So it’s my laptop for now. Maybe when I grow up I’ll buy an abandoned theatre and pay people to come watch stuff with me. Or would that be perverse?
Not that I’m opposed to perversion.
What I would like to resolve is not so much the size of the screen and environment of anonymity (which are difficult to resolve) but the integration of a small, but undeniable, quantity of distraction in the way I watch movies on my laptop. How does eating apply itself to cinema? How do the mouth and eye relate? That sort of thing.
Meanwhile, I can offer at least this: one specifiable change in my movie-watching is that now I often see minor films by various filmmakers whose minor films I might otherwise not have seen. This is because Netflix will often not have, for example, Atom Egoyan’s Exotica or The Sweet Hereafter in its instant catalog, but it does offer Calendar, which is quite good, as well as various, less important films by Claude Chabrol or Olivier Assayas. And, of course, occasionally you’ll find a real gem by a director unknown to you or some incredible classic works.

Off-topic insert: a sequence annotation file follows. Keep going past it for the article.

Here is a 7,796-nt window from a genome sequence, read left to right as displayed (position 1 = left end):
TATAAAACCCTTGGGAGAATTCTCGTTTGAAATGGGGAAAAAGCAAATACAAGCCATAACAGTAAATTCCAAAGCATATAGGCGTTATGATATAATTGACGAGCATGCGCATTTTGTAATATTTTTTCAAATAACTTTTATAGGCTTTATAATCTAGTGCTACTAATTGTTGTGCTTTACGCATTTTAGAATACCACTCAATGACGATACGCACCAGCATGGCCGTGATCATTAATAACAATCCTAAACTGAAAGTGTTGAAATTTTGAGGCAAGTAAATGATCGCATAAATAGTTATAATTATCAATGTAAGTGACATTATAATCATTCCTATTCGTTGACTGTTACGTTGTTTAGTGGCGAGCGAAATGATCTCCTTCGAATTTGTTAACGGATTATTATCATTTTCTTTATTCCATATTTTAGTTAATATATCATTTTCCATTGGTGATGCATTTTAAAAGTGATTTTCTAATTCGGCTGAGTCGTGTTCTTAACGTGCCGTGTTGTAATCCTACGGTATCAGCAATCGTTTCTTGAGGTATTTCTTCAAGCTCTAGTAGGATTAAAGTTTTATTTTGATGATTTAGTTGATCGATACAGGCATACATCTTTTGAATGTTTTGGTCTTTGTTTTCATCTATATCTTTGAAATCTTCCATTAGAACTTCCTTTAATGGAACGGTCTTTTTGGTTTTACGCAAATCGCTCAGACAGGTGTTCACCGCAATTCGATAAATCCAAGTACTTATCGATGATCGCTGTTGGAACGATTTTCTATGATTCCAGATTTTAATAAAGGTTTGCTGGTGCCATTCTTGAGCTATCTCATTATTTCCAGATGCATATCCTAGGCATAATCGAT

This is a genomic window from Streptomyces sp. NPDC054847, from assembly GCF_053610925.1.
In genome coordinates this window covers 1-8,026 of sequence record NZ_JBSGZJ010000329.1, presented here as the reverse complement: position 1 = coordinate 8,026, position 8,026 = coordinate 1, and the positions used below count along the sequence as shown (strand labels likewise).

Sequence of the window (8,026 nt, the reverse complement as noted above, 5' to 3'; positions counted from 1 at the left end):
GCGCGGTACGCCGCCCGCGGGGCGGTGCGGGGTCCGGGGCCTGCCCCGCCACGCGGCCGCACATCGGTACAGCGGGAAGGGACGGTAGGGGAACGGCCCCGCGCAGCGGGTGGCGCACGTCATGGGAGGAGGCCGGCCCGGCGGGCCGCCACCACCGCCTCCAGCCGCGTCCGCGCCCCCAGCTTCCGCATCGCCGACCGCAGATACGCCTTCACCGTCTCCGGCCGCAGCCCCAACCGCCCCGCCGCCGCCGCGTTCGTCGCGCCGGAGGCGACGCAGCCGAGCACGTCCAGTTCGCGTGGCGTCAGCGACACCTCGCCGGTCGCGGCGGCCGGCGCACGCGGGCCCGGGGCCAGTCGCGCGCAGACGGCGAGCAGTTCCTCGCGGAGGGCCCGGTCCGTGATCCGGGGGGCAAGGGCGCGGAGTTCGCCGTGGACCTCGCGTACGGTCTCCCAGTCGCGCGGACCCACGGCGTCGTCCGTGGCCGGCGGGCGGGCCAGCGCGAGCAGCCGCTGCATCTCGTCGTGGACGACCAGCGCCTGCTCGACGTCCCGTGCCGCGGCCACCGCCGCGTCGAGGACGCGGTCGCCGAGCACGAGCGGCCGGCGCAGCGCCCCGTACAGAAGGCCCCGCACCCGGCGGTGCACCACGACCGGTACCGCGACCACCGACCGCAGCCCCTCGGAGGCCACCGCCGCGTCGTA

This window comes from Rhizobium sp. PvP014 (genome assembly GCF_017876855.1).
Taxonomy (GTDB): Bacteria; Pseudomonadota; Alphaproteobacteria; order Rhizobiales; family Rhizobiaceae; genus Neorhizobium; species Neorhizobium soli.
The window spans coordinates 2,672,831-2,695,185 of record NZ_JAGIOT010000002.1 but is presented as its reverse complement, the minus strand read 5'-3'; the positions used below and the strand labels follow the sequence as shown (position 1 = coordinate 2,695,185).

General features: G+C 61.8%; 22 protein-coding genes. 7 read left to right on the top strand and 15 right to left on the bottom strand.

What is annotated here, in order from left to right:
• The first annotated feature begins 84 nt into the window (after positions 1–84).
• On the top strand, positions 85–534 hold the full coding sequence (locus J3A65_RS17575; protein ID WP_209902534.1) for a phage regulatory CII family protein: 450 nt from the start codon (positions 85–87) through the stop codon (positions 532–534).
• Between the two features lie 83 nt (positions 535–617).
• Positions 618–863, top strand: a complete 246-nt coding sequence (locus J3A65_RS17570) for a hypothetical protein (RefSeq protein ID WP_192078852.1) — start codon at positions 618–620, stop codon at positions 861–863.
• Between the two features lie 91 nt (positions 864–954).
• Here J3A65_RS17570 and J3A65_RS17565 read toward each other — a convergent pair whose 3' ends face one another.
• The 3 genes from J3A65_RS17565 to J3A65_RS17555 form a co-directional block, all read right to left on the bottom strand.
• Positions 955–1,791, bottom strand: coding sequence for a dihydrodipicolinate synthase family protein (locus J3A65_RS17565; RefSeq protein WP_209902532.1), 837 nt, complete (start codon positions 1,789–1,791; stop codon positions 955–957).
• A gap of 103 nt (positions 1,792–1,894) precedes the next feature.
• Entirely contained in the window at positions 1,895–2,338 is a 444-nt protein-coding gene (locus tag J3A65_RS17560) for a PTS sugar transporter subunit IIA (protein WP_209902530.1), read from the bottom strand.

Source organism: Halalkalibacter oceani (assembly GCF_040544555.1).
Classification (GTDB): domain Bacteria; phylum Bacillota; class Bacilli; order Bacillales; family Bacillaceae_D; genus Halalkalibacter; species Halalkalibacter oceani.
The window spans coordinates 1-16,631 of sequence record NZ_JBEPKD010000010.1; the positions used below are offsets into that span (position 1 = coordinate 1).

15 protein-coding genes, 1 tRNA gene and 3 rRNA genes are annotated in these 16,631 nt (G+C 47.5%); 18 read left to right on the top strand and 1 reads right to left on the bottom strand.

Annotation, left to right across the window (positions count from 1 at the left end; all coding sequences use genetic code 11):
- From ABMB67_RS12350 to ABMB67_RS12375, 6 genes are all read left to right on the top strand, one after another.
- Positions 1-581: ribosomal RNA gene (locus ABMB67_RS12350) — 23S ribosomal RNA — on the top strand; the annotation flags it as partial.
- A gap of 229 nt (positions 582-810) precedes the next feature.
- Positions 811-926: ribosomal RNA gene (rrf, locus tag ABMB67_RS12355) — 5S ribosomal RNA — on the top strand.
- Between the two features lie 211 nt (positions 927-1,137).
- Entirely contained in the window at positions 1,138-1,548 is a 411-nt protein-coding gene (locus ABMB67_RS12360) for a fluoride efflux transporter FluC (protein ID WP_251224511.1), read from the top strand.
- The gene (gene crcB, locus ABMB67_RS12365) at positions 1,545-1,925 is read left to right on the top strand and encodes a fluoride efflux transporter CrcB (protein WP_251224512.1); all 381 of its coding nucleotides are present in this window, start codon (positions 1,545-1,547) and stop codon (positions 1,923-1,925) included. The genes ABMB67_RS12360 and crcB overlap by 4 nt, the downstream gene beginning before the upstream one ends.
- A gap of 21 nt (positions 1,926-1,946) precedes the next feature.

There have been a handful of “top [#] best films on Netflix” lists and my favorite is the one by Christopher Higgs at HTMLGIANT. That doesn’t mean I agree that every film on that list is stellar, but I found a number of films and directors I already loved and a number of films I hadn’t discovered (like Peter Jackson’s Heavenly Creatures—Peter Jackson, who knew?). Sadly, because that list was published over a year ago, a number of those movies are no longer available on Netflix Instant (Michael Powell’s Peeping Tom and Jan Švankmajer’s Alice, to name two).
I’ve tried not to repeat any of Higgs’s movies. Also, these are are a mere 10 films.